Behavioral therapies use learning principles (examples given below) to eliminate or reduce unwanted reactions to external situations, one’s one thoughts and feelings, and bodily sensations or functions. Rather than dealing with unconscious conflicts, this therapeutic approach deals with events of which people are aware or can readily become aware. The therapist teaches the client to replace undesirable responses (groundless fears, for example) in their day-to-day living. Learning-based techniques include the following:
Instead of trying to avoid or escape upsetting experiences — which can bring short-term relief, but in the longer run usually prolong or worsen one’s vulnerability — clients voluntarily expose themselves to the experiences while in a relaxed state. Exposures may be to the actual situation (in vivo exposure) or to an imagined version of it (in vitro exposure). As a result they form associations between the formerly upsetting experiences and feeling relatively untroubled, which leads to clearer thinking and better decisions. With practice, the new associations progressively take over from the old ones that were causing difficulty.
Here, desirable actions are selectively reinforced (rewarded), and undesirable actions are ignored whenever possible. (At times, undesirable actions may be penalized instead of ignored, but this tactic is regarded as a last resort, since it produces distress and tends to yield unpredictable results.)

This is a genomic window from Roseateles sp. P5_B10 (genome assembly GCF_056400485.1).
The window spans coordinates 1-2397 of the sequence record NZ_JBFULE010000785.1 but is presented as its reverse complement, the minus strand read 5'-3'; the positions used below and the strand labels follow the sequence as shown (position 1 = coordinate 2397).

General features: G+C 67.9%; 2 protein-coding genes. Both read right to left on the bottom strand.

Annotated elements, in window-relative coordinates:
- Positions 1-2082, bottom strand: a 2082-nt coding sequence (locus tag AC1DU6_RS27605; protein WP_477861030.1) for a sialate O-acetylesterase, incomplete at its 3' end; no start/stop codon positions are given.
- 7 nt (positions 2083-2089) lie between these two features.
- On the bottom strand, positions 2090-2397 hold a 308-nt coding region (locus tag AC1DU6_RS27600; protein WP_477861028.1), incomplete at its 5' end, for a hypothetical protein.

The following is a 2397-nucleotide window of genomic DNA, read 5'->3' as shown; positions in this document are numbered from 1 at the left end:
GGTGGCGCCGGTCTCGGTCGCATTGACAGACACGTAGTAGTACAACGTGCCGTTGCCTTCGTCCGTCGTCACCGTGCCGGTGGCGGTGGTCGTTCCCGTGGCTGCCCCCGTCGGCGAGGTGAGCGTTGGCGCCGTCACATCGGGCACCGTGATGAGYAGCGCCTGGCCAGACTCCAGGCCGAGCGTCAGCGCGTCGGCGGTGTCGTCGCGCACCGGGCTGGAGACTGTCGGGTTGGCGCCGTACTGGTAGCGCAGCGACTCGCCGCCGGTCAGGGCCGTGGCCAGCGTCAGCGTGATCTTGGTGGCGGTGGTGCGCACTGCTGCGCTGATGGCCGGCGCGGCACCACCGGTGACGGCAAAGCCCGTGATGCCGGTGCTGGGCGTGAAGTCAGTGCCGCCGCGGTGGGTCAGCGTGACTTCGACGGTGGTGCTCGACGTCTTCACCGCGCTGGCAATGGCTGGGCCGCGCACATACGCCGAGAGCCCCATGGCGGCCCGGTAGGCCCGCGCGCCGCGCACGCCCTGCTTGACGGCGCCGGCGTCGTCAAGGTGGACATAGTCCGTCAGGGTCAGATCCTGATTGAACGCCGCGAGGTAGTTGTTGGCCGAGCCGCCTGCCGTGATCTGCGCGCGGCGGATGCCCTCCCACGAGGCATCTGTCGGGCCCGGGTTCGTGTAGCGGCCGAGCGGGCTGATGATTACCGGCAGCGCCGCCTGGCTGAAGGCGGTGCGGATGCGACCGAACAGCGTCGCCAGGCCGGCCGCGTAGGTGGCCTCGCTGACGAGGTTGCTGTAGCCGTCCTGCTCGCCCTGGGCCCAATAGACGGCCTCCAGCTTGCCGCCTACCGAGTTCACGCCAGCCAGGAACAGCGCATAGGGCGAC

This is a method commonly used in treating depression. It involves developing a list of activities the client is likely to enjoy, or needs to engage in as part of a normal and satisfying life. Then, beginning with the easiest (or sometimes, the most indispensable) activities on the list, the client agrees to carry them out in an organized manner. This reinstates contact with the naturally-occurring rewards of the chosen activities, which in turn helps overcome the depressed mood.
The client observes another person perform a desired behavior (for instance, doing something he has been afraid to do). Then, having seen how someone else’s performance did not meet with negative repercussions, with the therapist’s encouragement and guidance the client learns to successfully copy the performance.
A bodily function (such as heart rate or muscle tension) is monitored and the amplified information is fed back to the client. Through this process the client becomes better able to control the function. For example, they learn to relax to slow their heart rate or decrease muscle tension more effectively than they could relying on normal, un-amplified feedback about these functions.